Monday, April 26, 2021

Is There an Echo in Here?

Time to play a little bit of catch up! The day after my lesson on Cinder, I had a lesson on Peebs. Since it was almost two weeks ago (oops) I can't remember the full details, but it was a good lesson. We worked mostly on smoothing things out, mainly little tweaks to my turn or approach. Not necessarily a challenging lesson, but a good one nonetheless. 

The only media from said lesson

I do remember I had one semi-bogey fence, a single on a short diagonal going right to left. The first couple of times we did it, the distance came up pretty well but I couldn't see it. I just kept my leg on and contact through my reins and let Peebs figure it out. It wasn't a bad fence but I felt like I couldn't commit to the distance. The second time we did it, my trainer had walked around the arena and saw our approach from a different angle and suggested I go a half a stride deeper before turning off the rail, and think about using more left leg to turn him instead of my right rein. I did what she said, and what do you know, it worked. I could see the distance (it was a touch long) and was able to close my leg and move Peebs up to it. We did it a second time and again, I was able to see my distance about three strides out and commit to it. 

She's slowly starting to fill out a bit

A few days later I had another lesson on Cinder. It was about 70* at 10am and Cinder was fairly certain it was too hot to work. Mare has a lazy streak. Like I actually had to sit deep and leg her on and go to my whip to keep her cantering. She's one wild and crazy 4 year old. 

In our trot work, Trainer A had me focus on keeping her shoulders in line. Cinder likes to pop her right shoulder going left and really drift out. I got called out a couple of times for being too handsy, and A told me to think about turning her more from my right leg and less left rein. Sound familiar? We also worked on spiraling in and out on a circle, then continuing down the long side keeping the feel of spiraling her out. Which is what my trainer (J) has me do with Peebs on the flat. A words it slightly differently than J does, but same concept. It's been really nice to hear the same things from both of them and to get it drilled into my head twice as often. Who knows, maybe it'll actually stick.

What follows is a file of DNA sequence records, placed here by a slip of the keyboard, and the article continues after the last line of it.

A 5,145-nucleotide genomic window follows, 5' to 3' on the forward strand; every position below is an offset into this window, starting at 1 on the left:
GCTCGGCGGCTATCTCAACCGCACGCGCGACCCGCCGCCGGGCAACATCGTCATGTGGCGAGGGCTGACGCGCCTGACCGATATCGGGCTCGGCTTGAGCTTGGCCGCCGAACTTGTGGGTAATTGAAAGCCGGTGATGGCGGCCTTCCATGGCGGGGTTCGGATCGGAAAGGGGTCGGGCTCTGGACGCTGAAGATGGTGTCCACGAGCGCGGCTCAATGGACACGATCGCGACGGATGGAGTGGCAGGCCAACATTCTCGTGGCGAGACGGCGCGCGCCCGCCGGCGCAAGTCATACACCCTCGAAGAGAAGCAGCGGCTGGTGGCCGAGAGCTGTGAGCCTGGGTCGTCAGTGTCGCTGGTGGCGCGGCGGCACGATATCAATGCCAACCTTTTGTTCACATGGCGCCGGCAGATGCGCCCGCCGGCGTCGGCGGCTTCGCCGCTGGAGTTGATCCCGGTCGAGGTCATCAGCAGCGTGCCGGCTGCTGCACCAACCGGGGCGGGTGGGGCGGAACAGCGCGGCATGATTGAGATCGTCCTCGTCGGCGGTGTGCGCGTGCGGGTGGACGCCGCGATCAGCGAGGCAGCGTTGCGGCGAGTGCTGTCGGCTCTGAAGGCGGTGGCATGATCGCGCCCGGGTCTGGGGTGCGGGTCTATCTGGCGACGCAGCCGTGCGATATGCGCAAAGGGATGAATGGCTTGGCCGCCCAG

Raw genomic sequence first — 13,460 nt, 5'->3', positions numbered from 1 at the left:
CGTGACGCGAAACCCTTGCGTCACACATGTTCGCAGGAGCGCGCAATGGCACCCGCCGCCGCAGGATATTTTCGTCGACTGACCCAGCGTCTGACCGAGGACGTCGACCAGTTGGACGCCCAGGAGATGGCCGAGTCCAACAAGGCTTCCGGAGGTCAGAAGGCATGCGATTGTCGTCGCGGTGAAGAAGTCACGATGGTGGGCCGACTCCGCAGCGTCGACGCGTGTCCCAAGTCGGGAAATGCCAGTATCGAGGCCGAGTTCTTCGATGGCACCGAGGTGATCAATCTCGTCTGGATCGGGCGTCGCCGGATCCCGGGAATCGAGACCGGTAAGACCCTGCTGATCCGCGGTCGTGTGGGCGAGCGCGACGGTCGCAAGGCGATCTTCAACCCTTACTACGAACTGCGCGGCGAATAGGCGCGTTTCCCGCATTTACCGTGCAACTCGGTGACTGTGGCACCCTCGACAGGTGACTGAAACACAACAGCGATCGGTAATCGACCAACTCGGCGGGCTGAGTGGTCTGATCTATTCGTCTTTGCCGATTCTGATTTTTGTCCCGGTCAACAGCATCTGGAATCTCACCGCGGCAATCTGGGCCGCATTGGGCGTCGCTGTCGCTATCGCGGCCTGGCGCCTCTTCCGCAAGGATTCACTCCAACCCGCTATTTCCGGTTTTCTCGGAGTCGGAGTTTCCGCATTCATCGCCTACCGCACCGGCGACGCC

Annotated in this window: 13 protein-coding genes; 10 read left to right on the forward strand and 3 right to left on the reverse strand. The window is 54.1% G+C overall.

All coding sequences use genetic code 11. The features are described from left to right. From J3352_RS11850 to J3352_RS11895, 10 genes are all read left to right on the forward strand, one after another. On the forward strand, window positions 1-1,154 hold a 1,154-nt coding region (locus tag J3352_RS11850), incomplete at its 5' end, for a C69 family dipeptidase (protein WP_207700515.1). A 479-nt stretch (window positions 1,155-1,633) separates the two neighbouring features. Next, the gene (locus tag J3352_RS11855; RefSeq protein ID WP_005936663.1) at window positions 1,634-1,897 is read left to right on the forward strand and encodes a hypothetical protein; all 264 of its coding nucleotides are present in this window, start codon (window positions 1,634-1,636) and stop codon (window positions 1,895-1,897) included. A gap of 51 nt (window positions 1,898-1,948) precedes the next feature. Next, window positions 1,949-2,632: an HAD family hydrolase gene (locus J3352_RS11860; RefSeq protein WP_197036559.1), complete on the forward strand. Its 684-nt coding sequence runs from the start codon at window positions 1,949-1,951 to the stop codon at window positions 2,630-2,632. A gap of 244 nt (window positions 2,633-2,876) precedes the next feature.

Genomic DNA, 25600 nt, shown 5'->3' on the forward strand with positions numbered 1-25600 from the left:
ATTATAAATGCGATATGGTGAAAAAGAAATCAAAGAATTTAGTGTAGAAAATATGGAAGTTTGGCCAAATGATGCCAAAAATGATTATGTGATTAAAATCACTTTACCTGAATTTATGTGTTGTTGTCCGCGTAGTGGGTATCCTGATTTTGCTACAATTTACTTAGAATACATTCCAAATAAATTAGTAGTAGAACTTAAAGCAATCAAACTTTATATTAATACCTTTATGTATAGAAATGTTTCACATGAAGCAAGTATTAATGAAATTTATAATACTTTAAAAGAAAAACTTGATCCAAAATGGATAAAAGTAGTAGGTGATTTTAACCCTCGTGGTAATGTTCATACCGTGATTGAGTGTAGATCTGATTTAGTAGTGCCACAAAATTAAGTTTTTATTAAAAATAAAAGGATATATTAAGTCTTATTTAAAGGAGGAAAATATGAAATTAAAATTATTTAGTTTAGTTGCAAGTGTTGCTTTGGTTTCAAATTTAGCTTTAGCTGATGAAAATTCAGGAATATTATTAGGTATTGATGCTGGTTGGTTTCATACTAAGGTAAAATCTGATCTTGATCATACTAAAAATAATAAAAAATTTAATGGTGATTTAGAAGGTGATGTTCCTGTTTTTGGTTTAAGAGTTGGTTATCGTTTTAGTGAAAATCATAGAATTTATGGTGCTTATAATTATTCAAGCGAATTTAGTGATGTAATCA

I have also ridden Cinder twice now outside of lessons. A was gone over the weekend at a show and Cinder was going to have four days off. I'm sure she would have been perfectly fine, but since I had the time, and I really, really like riding her, I figured I'd bop around on her. I was a little nervous when I got on the first time flying solo, but Cinder was great. We only did about 25 mins of walk trot both days, trying to work on spiraling in and out like we did in our lesson.  Don't get me wrong, lessoning on her is great, but having the time to play around a bit and figure her out on my own was really helpful. The honeymoon phase is in full effect and I'm going to enjoy every minute of it!


  1. That's such great news about Cinder! Riding your baby horse on your own is a big milestone.

  2. I'm so glad you got to have some time just feeling things out with Cinder on your own. For me at least, things often seem great in the lesson, but then on my own it might fall apart. So it's nice to practice both types of rides while she's still with the trainer.
    And I totally feel you on getting called out on making the same mistake on different horses. Hey, at lest it's consistent!